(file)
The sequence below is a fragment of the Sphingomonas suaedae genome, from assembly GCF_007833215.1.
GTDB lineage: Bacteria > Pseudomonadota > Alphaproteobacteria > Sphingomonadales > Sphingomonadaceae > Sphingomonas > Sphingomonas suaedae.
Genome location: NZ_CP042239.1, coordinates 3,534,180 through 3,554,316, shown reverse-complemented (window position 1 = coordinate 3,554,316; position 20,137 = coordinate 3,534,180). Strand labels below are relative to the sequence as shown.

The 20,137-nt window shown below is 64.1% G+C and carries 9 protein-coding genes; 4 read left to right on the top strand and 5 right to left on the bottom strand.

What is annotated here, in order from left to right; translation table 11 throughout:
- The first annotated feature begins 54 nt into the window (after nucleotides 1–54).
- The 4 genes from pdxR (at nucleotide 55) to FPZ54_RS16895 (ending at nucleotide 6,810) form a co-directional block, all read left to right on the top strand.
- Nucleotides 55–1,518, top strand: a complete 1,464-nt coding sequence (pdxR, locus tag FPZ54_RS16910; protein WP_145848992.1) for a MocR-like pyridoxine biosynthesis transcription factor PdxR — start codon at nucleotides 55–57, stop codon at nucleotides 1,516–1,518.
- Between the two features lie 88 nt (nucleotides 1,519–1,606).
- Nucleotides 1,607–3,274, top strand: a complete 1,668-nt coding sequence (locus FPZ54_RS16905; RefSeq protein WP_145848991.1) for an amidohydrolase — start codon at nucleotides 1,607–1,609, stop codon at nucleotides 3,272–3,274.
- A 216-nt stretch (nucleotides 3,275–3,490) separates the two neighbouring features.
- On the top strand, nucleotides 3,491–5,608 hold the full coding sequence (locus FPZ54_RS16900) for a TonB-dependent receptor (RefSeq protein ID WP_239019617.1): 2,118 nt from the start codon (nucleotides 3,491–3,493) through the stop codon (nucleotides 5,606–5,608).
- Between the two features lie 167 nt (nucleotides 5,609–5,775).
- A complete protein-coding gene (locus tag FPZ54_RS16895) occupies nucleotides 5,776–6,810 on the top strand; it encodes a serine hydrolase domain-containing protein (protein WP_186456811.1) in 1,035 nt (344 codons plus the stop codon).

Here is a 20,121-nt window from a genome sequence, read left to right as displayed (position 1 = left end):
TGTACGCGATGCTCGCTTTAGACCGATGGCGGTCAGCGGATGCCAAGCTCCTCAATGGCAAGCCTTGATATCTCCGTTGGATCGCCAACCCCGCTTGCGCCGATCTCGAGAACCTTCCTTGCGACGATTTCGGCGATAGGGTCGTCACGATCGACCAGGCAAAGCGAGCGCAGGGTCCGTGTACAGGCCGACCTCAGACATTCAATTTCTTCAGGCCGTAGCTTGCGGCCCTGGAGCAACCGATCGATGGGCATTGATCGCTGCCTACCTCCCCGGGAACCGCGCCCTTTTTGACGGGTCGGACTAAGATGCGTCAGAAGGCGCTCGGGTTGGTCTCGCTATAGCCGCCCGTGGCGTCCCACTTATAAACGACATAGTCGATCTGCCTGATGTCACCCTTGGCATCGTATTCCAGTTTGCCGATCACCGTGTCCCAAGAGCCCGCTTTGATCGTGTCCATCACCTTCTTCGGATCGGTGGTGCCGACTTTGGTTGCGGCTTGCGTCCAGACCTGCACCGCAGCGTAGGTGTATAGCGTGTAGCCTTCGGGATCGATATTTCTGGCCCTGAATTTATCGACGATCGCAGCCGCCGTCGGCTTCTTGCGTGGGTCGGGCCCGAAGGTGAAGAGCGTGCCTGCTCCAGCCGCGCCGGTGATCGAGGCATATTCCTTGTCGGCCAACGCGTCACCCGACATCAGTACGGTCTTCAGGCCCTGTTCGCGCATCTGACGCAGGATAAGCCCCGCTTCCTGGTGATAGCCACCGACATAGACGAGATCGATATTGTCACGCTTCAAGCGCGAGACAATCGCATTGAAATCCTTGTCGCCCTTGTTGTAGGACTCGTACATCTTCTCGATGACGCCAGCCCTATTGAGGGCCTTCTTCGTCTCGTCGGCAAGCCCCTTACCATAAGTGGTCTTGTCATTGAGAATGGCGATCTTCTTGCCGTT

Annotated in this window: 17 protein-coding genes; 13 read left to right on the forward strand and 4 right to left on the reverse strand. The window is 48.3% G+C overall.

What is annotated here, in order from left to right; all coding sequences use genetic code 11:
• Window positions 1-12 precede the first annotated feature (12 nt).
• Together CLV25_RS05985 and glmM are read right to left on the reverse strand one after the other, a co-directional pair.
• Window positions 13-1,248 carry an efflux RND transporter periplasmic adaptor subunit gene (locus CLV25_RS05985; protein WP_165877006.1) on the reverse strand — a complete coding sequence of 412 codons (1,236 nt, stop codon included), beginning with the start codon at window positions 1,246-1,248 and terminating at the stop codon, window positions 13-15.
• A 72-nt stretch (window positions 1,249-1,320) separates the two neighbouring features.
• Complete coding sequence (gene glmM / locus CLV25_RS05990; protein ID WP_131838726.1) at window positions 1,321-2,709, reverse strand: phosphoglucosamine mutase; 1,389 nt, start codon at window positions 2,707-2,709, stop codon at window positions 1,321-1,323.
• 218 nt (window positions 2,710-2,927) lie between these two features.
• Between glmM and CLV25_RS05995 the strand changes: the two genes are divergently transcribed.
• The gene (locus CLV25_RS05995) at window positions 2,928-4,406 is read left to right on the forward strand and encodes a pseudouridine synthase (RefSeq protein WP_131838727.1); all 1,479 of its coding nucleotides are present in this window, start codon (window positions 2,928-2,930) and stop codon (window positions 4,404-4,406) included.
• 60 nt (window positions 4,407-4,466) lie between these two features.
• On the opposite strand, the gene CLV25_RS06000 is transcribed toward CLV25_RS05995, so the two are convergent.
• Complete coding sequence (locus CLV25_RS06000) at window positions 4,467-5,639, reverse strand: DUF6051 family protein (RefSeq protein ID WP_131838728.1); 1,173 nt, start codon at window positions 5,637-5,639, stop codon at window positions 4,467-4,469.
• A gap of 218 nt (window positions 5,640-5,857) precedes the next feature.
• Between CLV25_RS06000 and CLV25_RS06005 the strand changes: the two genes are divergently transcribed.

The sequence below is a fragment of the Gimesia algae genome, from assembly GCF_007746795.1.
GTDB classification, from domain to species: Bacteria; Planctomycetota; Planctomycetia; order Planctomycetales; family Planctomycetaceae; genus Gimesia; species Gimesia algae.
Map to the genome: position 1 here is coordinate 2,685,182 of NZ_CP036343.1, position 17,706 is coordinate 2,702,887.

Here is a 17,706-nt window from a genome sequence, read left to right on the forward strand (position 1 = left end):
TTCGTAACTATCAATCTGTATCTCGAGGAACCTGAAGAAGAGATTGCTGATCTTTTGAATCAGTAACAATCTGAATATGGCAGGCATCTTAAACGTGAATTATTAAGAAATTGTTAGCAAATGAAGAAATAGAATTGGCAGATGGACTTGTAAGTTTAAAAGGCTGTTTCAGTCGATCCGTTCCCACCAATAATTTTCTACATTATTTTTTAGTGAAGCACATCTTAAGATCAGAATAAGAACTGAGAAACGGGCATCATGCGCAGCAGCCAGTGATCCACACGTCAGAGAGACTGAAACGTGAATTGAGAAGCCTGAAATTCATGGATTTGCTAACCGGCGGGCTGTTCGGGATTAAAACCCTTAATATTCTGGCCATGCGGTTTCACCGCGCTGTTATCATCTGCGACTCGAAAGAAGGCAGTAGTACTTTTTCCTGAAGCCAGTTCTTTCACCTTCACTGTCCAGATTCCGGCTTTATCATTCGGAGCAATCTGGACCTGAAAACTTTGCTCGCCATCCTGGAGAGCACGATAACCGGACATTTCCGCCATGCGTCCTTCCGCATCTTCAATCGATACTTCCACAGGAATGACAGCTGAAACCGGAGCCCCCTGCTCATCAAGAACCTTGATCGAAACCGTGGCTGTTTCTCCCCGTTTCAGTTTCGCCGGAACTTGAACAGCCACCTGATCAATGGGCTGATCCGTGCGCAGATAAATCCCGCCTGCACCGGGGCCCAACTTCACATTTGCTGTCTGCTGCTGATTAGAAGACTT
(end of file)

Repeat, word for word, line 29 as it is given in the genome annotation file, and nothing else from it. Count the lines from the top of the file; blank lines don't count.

• Complete coding sequence (locus CLV25_RS06000) at window positions 4,467-5,639, reverse strand: DUF6051 family protein (RefSeq protein ID WP_131838728.1); 1,173 nt, start codon at window positions 5,637-5,639, stop codon at window positions 4,467-4,469.